Special star is a Rosetta Stone for understanding the sun's variability and climate effect

The spots on the surface on the Sun come and go with an 11-year periodicity known as the solar cycle. The solar cycle is driven by the solar dynamo, which is an interplay between magnetic fields, convection and rotation. However, our understanding of the physics underlying the solar dynamo is far from complete. One example is the so-called Maunder Minimum, a period in the 17th century, where spots almost disappeared from the surface of the Sun for a period of over 50 years, according to Science Daily.

How did Mars lose its oceans? Scientist may have cracked the mystery

Mars might not be as dry as previously thought. New research from the University of Oxford suggests the water which once flowed on the Red Planet’s surfaces is actually locked in its rocks.

It has been accepted for some time that streams of water used to flow along the surface of Earth’s barren neighbor. But the reason for the water’s disappearance has never been fully understood, according to RT.

Scientists describe how solar system could have formed in bubble around giant star

Despite the many impressive discoveries humans have made about the universe, scientists are still unsure about the birth story of our solar system, according to Science Daily.

Scientists have laid out a comprehensive theory for how our solar system could have formed in the wind-blown bubbles around a giant, long-dead star, the study addresses a nagging cosmic mystery about the abundance of two elements in our solar system compared to the rest of the galaxy.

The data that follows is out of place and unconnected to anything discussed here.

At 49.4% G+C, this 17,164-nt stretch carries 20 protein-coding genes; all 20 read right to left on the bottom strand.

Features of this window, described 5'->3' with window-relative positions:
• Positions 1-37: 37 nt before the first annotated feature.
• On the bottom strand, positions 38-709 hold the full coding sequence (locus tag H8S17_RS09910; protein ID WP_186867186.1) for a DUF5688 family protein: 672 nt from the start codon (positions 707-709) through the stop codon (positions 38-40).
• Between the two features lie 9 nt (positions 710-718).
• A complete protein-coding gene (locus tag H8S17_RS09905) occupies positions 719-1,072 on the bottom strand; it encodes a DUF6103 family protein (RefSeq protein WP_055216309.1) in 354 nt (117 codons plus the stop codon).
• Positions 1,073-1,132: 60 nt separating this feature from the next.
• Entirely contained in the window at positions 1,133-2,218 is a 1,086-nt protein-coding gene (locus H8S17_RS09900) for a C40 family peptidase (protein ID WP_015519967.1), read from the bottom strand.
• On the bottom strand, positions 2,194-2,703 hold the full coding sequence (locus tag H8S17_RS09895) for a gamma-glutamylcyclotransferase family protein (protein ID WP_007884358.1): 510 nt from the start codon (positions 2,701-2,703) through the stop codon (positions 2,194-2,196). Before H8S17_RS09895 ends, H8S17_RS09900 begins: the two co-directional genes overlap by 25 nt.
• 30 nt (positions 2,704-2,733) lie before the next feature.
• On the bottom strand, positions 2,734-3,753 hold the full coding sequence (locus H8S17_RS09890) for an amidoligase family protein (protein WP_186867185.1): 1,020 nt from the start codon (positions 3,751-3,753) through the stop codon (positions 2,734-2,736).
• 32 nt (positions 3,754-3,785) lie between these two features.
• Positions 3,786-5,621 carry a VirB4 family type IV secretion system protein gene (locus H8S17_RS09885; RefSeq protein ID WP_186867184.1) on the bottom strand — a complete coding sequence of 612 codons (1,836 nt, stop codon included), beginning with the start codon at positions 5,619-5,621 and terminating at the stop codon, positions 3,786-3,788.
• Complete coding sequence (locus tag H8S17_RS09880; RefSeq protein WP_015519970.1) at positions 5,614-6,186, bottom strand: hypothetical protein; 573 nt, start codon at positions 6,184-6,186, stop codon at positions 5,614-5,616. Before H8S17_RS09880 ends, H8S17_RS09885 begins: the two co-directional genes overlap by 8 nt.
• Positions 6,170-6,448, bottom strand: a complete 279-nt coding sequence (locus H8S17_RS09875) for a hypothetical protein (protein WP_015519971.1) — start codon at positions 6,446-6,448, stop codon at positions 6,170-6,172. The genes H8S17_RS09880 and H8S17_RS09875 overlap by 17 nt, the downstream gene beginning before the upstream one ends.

Star in the constellation Pisces is 'eating' planets

Like the ancient Greek god Cronus who devoured his children, a star 550 light years from Earth has been discovered to be slowly consuming its "offspring" -- crushing one or more planets in its orbit into vast clouds of gas and dust according to Science daily.

The discovery may shed light on a brief but volatile period in the history of many solar systems, including our own.

"We know it's not uncommon for planets to migrate inward in young solar systems since we've found so many solar systems with 'hot Jupiters' -- gaseous planets similar in size to Jupiter but orbiting very close to their stars," said Pilachowski. "This is a very interesting phase in the evolution of planetary systems, and we're lucky to catch a solar system in the middle of the process since it happens so quickly compared to the lifetimes of stars."

Bruce McCandless, who made first untethered space flight, dies at 80

Bruce McCandless, who was captured in a stunning photograph in 1984 as he made the first untethered flight in space, has died aged 80, Nasa said.

With a jetpack, McCandless travelled 100m (328ft) from the Space Shuttle , according to BBC.

"That may have been one small step for Neil, but it's a heck of a big leap for me," he joked, adapting astronaut Neil Armstrong's famous moon-landing line.

Armstrong's words were in fact relayed to McCandless, who was in mission control for the moon landing in 1969.

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